A state-owned Chinese aerospace company acknowledges that a senior executive gave about $300,000 to Democratic Party fund-raiser Johnny Chung in 1996.
But the China Aerospace Corp. denies the funds from Liu Chaoying, the daughter of the then-highest ranking officer in the Chinese Army and a lieutenant colonel herself, were part of a Chinese conspiracy to influence the Clinton administration's foreign policy.
"This was done by Liu Chaoying acting as an individual," insists Zhang Lihui, a spokeswoman at China Aerospace in Beijing. "She used her own financing rather than China Aerospace funds."
Speaking in a Monitor interview, Ms. Zhang offered no explanation for the payment by Ms. Liu to Mr. Chung.
The revelation, however, is certain to add new fuel to allegations that China's Communist-run regime funneled illicit contributions to Democrats in the '96 United States elections in a bid to sway US foreign policy, including obtaining contracts for cheap satellite launches and American-made missile technology.
The allegations are certain to cast an unwanted cloud over next month's summit in Beijing between Chinese President Jiang Zemin and President Clinton. It will be their second meeting since Mr. Clinton began seeking to improve relations between the US and the world's most populous country.
The charges are being investigated by the Justice Department. It is illegal for foreigners to give donations to US political campaigns. The department is also looking into whether donations to Clinton's 1996 reelection campaign by an American aerospace executive may have led to a waive of a US ban on satellite technology exports to China.
Congressional committees are also probing the charges, which Clinton denied while welcoming the inquiries. After the G-8 summit in Birmingham, England, he said that "the decisions we made, we made because we thought they were in the best interests of the American people."
Chinese officials and independent China experts say it more likely that Ms. Liu's payment to Chung was part of a personal effort to end the ban on US satellite technology exports to Beijing decreed after the 1989 slaughter of pro-democracy demonstrators in Tiananmen Square.
"There is no evidence of an insidious plot," says a Western official in Beijing.
But congressional sources familiar with the probes say disclosures by Chung to Justice Department investigators and intercepts of Chinese communications by US intelligence agencies show that China sought to influence US policy with illegal campaign contributions.
"The bottom line that we can pull together ... is that there are very defined laws as to who you can accept money from, and it does appear that those laws were violated," says one congressional source.
The New York Times and Washington Post last week quoted Justice Department sources as saying that Chung told investigators that $100,000 of some $300,000 he gave to the Democratic Party in 1996 came from the Chinese Army and was funneled to him by Liu.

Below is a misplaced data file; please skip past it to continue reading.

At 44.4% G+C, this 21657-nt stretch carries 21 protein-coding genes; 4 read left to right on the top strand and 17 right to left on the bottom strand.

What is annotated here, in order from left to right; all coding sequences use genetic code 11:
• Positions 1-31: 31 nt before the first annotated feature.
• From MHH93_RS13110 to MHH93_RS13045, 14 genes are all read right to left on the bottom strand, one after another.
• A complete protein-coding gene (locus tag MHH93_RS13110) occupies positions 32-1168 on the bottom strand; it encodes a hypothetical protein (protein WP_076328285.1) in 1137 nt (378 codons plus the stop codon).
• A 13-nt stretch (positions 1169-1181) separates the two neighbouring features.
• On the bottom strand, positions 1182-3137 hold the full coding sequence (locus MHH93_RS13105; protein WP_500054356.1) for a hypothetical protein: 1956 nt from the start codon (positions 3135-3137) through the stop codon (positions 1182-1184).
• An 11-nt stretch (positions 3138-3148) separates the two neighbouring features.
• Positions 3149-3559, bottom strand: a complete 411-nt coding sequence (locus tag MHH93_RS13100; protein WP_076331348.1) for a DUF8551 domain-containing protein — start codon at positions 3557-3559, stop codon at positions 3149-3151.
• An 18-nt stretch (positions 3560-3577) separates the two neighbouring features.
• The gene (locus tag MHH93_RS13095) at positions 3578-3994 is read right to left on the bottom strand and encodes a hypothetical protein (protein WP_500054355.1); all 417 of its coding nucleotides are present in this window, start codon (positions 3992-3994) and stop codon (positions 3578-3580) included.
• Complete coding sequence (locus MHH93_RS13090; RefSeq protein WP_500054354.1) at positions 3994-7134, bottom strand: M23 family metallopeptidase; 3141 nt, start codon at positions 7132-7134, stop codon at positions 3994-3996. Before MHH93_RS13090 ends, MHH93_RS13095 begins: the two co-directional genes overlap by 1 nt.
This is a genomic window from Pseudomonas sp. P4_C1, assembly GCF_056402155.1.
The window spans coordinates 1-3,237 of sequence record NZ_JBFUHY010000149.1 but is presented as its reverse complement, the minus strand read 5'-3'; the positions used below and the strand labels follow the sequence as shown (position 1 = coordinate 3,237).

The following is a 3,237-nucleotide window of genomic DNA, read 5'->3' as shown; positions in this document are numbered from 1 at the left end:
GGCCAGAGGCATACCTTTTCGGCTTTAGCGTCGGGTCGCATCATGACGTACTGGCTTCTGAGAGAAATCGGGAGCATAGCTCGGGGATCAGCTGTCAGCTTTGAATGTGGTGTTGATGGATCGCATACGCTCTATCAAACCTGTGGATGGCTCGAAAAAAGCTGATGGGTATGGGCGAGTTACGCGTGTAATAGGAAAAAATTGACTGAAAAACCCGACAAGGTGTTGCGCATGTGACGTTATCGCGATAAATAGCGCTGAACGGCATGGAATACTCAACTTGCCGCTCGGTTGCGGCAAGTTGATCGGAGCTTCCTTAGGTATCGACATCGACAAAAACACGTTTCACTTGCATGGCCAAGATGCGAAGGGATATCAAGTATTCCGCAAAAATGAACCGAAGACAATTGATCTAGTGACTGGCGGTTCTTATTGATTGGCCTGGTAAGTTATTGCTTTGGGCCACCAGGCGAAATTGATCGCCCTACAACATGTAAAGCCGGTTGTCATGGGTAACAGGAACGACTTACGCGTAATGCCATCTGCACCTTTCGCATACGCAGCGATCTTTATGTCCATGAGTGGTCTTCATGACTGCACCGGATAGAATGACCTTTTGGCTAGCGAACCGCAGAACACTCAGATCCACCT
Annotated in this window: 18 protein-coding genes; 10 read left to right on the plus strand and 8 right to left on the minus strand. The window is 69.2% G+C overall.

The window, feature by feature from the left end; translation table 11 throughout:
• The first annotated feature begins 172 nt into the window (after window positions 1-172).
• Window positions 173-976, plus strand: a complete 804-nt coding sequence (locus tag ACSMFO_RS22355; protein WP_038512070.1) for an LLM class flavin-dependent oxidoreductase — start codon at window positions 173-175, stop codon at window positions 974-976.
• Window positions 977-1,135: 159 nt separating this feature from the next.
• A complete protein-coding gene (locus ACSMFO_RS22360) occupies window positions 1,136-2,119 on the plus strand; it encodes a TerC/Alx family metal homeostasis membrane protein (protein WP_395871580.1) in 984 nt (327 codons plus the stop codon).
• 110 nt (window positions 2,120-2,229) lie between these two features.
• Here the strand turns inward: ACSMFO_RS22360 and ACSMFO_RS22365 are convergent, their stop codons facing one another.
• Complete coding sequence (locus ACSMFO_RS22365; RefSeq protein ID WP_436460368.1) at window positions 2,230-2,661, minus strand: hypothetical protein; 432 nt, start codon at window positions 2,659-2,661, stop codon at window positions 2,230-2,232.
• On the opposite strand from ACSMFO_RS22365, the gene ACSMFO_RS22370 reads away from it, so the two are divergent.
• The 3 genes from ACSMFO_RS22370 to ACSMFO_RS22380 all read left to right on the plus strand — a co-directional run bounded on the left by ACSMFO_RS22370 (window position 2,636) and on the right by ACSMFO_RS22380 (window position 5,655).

The funds were ultimately returned by the Democratic National Committee. As a Democratic fund-raiser, Chung once had regular access to the White House and accompanied Liu to a Clinton campaign event where she had her picture taken with the president.
A major focus of the Justice Department and congressional probes is whether Clinton's decision to grant the waiver to the satellite technology export ban to China was influenced by campaign contributions.
Since it was imposed, both the Bush and Clinton administrations have routinely approved waivers of the ban, allowing US firms to transfer rocket technology to China, and to contract China Aerospace to provide cheap launch services for American-made satellites.
The ban is subject to annual review by the president, and Chinese officials would like to have it permanently lifted. Some China officials and experts say that is what Liu may have hoped to achieve with the funds she gave to Chung.
"It's inconceivable that a weak country like China would try to influence a strong country like America with so little money," says Yan Xuetong, an analyst at the China Institute of Contemporary International Relations, in Beijing. "$100,000 won't even buy a two-bedroom house in America. Who would risk his political life for so little money?"
But the congressional source says China Aerospace's confirmation that Liu gave money to Chung represented "incontrovertible evidence" of a Chinese government influence-buying conspiracy.
The Clinton administration insists that the decision to waive the ban was part of a larger effort to improve relations with China, which is hungry for American high technology that it needs to for its industrial modernization efforts
Another focus of the investigations is whether the administration was influenced into waiving export ban by $600,000 in contributions to the Democratic Party from Bernard Schwartz, chairman of Loral Space and Communications Corp.
The waiver allowed Loral and another firm, Hughes Electronic Corp., to contact China Aerospace to launch US-made satellites atop its low-cost rockets. In doing so, the two firms may have provided advanced know-how to China that it used to improve the accuracy of its nuclear missiles, sources say.
"My understanding is that the Americans only helped tweak China's rocket technology rather than provide state-of-the-art guidance systems," says the Western official in Beijing.
But the congressional source says that to determine the impact of the know-how, congressional investigators need to review a classified Pentagon report the White House has refused to turn over.
"We have to look at the Pentagon report," he says. "But that is unfortunately one thing that the administration has been holding back."